Although the native MBP and the recombinant MBP-GlyTX4 have different molecular mass, as indicated by computer analysis, it was difficult to visualize differences between both proteins in a 12% SDS-PAGE gel (Figure 3a). Molecular masses of MBP cloned in pMAL-2 and MBP-GlyTX4 are 50831.22Da and 48760.08Da, respectively. However, differences in length between both proteins became apparent by using sensitive methods such as the western blot (Figure 3b).

Heterologous expression of insecticidal toxins in plants, to protect them from herbivorous insects attack has been proven as an effective means of reducing farmer's reliance on environmentally harmful chemical alternatives (26). Recently, the transgenic expression of w-ACTX-Hv1a toxin (Hvt) in tobacco effectively protected the plants from Helicoverpa armigera and Spodoptera littoralis larvae, with 100% mortality within 48h (26). We have investigated the potential usefulness of expressing the Brazilian armed spider venom toxin TX4(6-1) in maize plants to provide protection against Spodoptera frugiperda. Maize transgenic plants expressing the TX4(6-1) active peptide targeted to the cytoplasm showed abnormal development and all plants died before the adult phase (Figueiredo and Carvalho, unpublished results). Whether maize plant deleterious phenotypes were due to toxic effects of the TX4(6-1) transgene itself or to cellular compartmentalization of TX4(6-1) to cytoplasm needs to be investigated. In the present study, polyclonal antibodies produced against MBP-GlyTX4 were effective for recognizing MBP-GlyTX4 in whole cell E. coli extract as well as potential MBP and GlyTX4 proteins cleaved with the Xa factor (Figure 4). Anti-MBP-GlyTX4 polyclonal antibodies will be useful to immunocytochemical assays to evaluate TX4(6-1) bioinsecticide targeted to different plant subcellular compartments.

Insects are the primary source of food for most spider diets. Spiders inject venom into the body of a captured insect to paralyze it. To some extent, injections of toxin into the abdominal cavity of insects simulate the injection of spider venom into insects. In the present study, the bioassay against S. frugiperda was performed with five micrograms (LD100 for adult insects) of GlyTX4 recombinant protein injected into the hemocoel of larvae and abdominal cavity of adult insects. The larvae ceased feeding and showed the behavioral symptoms typical of this group of neurotoxins. Both larvae and adults showed trembling and uncoordinated movements immediately after injection. All adult insects died within 12h after application whereas larvae showed diminished movements, changes in epidermal color to dark brown and the developmental stage was prolonged for 2 weeks (Table 1). The difference in toxicity of recombinant GlyTX4 between larvae and adults was not clear. However, two points could be considered. First, neurotoxic activity of spider toxins is due to the interaction of the venom components with cell receptors, in particular, ion channels (12). Since adult insects are the natural spider's prey, spider toxin may interact with more affinity with some specific receptor present in adult insect hemolymph. A second consideration is based on the fact that adult insects are more sensitive than larvae. In this case, GlyTX4 could be more toxic to adult insects.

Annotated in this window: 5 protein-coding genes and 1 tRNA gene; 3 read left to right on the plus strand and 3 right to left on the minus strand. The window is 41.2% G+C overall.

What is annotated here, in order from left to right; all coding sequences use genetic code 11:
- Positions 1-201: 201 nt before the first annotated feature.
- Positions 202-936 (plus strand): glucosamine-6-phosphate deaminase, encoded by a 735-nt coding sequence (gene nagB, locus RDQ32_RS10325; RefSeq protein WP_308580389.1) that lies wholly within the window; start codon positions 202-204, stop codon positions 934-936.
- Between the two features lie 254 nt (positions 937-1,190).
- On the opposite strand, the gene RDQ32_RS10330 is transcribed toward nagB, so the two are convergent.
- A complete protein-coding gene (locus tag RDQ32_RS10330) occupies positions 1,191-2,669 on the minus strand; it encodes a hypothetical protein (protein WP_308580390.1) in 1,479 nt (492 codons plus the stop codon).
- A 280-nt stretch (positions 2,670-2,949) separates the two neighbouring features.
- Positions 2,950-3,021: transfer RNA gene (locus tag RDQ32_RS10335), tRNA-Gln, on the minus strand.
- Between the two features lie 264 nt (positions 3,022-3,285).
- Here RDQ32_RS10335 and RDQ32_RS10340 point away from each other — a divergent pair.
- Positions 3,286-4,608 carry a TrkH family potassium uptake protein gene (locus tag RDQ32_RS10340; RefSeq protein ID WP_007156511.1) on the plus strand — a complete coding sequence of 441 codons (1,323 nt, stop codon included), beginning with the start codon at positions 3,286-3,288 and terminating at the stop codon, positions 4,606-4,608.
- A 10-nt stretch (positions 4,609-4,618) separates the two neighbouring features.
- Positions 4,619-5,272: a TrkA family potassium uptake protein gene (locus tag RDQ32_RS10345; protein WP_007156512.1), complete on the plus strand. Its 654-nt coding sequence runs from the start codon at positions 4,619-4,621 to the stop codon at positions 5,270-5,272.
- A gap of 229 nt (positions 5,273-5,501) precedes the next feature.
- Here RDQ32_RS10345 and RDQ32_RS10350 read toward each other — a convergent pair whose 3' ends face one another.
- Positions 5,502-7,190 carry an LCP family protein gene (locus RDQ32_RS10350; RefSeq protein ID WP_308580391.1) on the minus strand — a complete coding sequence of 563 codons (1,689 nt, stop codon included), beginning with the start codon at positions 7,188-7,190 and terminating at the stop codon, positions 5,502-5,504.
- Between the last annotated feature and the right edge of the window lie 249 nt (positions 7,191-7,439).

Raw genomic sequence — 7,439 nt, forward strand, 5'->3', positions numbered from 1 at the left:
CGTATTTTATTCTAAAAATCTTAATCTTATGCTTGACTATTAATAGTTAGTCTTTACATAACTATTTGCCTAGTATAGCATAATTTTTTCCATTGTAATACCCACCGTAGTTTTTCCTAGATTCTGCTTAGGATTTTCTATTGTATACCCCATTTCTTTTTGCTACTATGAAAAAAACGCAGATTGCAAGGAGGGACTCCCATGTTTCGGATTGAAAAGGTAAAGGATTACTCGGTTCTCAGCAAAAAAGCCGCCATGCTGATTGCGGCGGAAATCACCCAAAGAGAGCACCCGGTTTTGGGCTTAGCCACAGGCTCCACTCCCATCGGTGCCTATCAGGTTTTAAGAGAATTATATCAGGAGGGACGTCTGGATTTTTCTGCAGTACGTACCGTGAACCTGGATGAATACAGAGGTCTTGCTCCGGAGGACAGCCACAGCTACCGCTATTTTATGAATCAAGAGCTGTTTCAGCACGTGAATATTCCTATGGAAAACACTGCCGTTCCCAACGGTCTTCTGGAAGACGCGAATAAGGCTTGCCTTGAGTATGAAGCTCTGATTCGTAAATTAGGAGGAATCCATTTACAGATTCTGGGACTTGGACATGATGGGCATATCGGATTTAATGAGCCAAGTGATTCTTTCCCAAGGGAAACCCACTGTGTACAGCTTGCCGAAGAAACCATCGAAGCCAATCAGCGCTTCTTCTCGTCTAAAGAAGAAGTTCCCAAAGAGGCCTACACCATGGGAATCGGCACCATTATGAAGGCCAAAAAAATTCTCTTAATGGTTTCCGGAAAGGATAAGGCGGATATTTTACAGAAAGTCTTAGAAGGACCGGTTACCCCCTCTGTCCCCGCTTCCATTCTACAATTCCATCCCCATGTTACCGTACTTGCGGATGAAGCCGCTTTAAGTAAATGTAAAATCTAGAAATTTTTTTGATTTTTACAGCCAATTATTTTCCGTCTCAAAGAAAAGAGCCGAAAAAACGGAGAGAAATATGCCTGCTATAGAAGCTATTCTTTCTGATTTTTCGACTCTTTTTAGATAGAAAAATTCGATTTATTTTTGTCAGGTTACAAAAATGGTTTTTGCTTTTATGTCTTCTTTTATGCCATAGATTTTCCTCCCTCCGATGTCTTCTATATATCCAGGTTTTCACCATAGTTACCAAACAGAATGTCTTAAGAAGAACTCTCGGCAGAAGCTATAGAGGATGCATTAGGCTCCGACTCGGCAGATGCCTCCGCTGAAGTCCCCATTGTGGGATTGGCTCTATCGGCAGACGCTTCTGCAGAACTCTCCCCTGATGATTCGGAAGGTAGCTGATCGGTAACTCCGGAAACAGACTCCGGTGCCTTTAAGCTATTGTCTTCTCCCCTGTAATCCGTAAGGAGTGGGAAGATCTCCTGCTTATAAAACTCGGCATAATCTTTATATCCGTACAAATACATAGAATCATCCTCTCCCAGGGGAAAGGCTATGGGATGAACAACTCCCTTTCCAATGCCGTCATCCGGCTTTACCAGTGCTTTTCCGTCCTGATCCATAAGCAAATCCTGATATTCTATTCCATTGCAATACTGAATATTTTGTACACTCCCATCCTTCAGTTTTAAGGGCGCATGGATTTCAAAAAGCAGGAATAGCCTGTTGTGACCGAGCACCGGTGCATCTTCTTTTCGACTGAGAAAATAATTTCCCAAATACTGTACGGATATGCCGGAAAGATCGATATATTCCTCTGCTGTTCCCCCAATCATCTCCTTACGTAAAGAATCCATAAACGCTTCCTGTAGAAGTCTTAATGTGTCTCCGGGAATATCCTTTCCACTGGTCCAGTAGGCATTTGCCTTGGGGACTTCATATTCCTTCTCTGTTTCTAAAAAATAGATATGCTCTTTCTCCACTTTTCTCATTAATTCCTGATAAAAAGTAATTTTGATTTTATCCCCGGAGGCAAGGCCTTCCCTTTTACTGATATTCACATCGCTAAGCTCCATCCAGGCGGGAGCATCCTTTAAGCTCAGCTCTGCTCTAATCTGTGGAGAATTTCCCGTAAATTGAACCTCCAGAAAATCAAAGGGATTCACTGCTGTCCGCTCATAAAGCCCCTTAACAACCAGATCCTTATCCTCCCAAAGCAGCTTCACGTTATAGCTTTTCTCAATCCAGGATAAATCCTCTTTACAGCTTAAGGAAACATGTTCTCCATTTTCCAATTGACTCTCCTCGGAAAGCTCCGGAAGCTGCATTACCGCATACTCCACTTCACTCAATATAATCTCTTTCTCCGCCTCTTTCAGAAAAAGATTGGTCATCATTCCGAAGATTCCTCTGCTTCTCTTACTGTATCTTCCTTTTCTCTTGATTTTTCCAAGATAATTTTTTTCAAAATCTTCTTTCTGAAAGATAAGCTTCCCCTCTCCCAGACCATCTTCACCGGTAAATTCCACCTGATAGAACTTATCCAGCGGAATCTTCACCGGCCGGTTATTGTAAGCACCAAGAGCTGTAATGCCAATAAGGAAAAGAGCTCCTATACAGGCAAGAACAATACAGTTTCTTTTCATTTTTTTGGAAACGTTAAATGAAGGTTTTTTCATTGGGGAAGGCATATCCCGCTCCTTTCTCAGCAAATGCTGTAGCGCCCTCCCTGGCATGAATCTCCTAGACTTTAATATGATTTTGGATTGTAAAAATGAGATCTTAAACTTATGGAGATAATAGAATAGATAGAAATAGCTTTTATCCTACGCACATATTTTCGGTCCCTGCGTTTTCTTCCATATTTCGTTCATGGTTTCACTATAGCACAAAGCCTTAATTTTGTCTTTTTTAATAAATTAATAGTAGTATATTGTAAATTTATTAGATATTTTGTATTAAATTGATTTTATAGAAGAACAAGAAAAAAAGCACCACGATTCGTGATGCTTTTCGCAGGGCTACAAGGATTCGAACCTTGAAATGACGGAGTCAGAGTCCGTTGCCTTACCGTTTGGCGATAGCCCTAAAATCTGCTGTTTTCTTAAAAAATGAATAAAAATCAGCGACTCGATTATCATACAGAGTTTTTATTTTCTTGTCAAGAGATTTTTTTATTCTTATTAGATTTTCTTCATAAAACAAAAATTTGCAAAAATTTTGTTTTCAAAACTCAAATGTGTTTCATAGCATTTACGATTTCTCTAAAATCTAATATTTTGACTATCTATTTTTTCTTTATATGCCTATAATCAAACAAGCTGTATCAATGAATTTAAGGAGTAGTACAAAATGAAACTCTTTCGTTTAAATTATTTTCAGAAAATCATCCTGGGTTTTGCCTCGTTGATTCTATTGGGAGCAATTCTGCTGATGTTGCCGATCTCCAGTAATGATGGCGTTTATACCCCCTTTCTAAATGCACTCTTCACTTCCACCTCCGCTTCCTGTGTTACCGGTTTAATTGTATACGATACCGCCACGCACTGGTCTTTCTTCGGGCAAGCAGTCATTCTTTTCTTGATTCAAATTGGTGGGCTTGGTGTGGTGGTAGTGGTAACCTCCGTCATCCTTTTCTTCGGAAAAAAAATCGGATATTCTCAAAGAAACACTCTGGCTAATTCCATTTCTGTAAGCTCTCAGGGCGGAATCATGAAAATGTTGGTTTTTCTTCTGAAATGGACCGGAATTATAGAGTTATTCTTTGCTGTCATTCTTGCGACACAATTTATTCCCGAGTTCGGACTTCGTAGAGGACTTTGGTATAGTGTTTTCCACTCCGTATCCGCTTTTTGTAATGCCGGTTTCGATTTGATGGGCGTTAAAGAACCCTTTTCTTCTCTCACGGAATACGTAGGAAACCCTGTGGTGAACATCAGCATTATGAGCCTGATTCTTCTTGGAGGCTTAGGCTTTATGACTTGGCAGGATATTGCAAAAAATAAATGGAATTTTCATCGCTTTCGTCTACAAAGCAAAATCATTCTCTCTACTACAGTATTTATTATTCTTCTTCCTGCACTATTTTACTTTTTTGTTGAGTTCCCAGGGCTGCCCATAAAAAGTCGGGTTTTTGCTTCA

Symptoms induced by the recombinant GlyTX4 toxin in S. frugiperda were identical to those described for the native TX4(6-1) venom peptide isolated from P. nigriventer (13, 35) consisting of a lack of coordination, disorientation and uncontrolled movement. The results obtained with GlyTX4 expressed in E. coli and the studies with w-ACTX-Hv1a toxin (Hvt) expressed in transgenic plants (26) showed that the mode of action of the heterologously expressed spider peptides are similar. The effects of spider toxin against insects were first observed by injecting Heliothis virescens (Lepidoptera:Noctuidae) larvae with three polypeptide toxins (SFl1) purified from Segestria florentina venom glands (28). Those polypeptides had no toxic effects on intravenously injected mice (28). Likewise, the native TX4(6-1) of P. nigriventer is specific against insects with no toxic effect to avian and mammalian species (13, 35).

Insecticidal spider venom toxin (Segestria florentina toxin 1, SFI1) fused to snowdrop lectin is toxic to the peach-potato aphid Myzus persicae (Hemiptera:Aphididae) and the rice brown planthopper Nilaparvata lugens (Hemiptera:Delphacidae) by incorporation into artificial diets (10). In the present study, slices of maize leaves immersed in 15mg recombinant protein cleaved with the Xa factor were supplied as diet for larvae. All the larvae were knocked down immediately and died within 30min (Table 1). This result is important in considering that the insecticidal recombinant protein in transgenic plants will be expressed and accumulated in maize leaves, the primary source of food for S. frugiperda. Biological toxicity assays using the recombinant protein against S. frugiperda demonstrated that the GlyTX4 peptide expressed in E. coli had toxic effect when injected into the larva hemocoel (larval stage prolonged) and when injected into the adult abdominal cavity (death). Similarly, GlyTX4 showed insecticidal activity when supplied as diet to larvae (death). The effects of GlyTX4 injected into the larva hemocoel and supplied as diet were very different. Difference in pH values between the larvae's midgut and hemocoel as well as specific proteases present in the hemolymph could explain the above results. Protein unfolding and denaturation at different pH is quite a general phenomenon (38). Changes in pH or ionic strength can bring about changes in protein conformation, which in turn can affect the toxin interaction with its receptor and affect its activity (23). Many Bacillus thuringiensis toxins drastically increased their surface hydrophobicity, which correlated with increased binding at low pH (4). Similar changes in surface hydrophobicity were observed in many unrelated proteins (19, 34). In Manduca sexta (Lepidoptera), pH on the lumen side is 8.18 and hemolymph pH is 6.7 (38). Lumen pH values of approximately 11.0 are common in other species (8). Thus, the nearly neutral pH in the hemocoel of S. frugiperda could be responsible for conformational changes in the GlyTx4 protein, inactivating thus the toxin. Experiments with GlyTx4 toxin to measure its activity in different pH ranges are necessary to confirm this hypothesis. Second, insect hemolymph is a dynamic environment responsible for insect defense against injury, parasites and toxins. The proteinaceous component of the insect hemolymph is complex, both in structure and function (25). Different proteases and protease inhibitors have been identified in the insect hemolymph (7). Specific hemolymph protease activity may be responsible for partial inactivation of the GlyTx4in larvae injected with the toxin. Physiological and biochemical studies as well as immunocytochemical assays with S. frugiperda ligand and GlyTX4 using antibodies against the MBP-GlyTX4 recombinant protein are necessary to elucidate the present result.